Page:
I approach the bars until the prisoner can see me clearly, making it obvious that I’m not just another guard. He reads my intentions, gives me a short nod, and walks toward me. Seems like he’s realized there’s nothing more to be gained by silence, and he’s willing to trust a stranger with his story. Behind me, Jenassa clears her throat, which I interpret as either a warning for me to be on the alert — or a reaction to the unwashed stench of a prisoner who has been left to rot in a damp hole ever since he was arrested.
The prisoner’s name is Sinding, and his story is strange, to say the least. After he admits to slaughtering the little girl, he confesses an even bigger secret — that he’s a werewolf, subject to becoming a beast when the moons are full. He disliked being at the mercy of his transformations, since it made it hard to live in civilized society, and so he stole a powerful ring that was supposed to be able to give him control of when he would change. Unfortunately, the Daedric prince Hircine didn’t appreciate the theft — and cursed the ring instead.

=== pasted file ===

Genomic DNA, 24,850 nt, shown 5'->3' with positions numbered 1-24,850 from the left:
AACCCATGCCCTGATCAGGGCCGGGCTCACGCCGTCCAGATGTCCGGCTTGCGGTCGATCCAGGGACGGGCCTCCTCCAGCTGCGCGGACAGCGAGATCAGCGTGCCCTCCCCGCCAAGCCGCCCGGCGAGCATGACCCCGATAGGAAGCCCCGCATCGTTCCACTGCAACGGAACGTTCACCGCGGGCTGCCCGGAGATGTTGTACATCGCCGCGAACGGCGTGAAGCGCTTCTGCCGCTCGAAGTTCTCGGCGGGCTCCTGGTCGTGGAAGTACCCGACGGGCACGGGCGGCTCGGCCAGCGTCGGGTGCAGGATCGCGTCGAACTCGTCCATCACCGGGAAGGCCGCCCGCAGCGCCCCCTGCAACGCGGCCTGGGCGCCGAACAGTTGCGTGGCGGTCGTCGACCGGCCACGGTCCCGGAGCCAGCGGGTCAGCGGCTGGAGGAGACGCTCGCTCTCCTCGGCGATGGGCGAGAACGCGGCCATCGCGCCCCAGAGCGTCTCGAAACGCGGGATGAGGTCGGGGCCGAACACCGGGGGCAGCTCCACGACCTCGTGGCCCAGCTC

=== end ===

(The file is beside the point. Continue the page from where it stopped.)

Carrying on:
His transformations were now completely random — and tragically, during a recent shift from man to wolf, the little girl became his prey. Now that he’s had that first fatal taste of human blood, the beast inside him craves more. Because of this, he knows he’ll never be able to live freely among people again — not that it matters, since he’ll soon be put to death.
As he speaks, the prisoner shows me the cursed ring on his finger, saying that it needs to go back to Hircine before it causes any more misery. He mentions that there’s a mystical creature roaming the forests of Falkreath, and the hunter who slays the beast will be able to commune directly with the Daedric prince. However, since he’s been thrown in the Pit, there’s no way he can hunt the beast.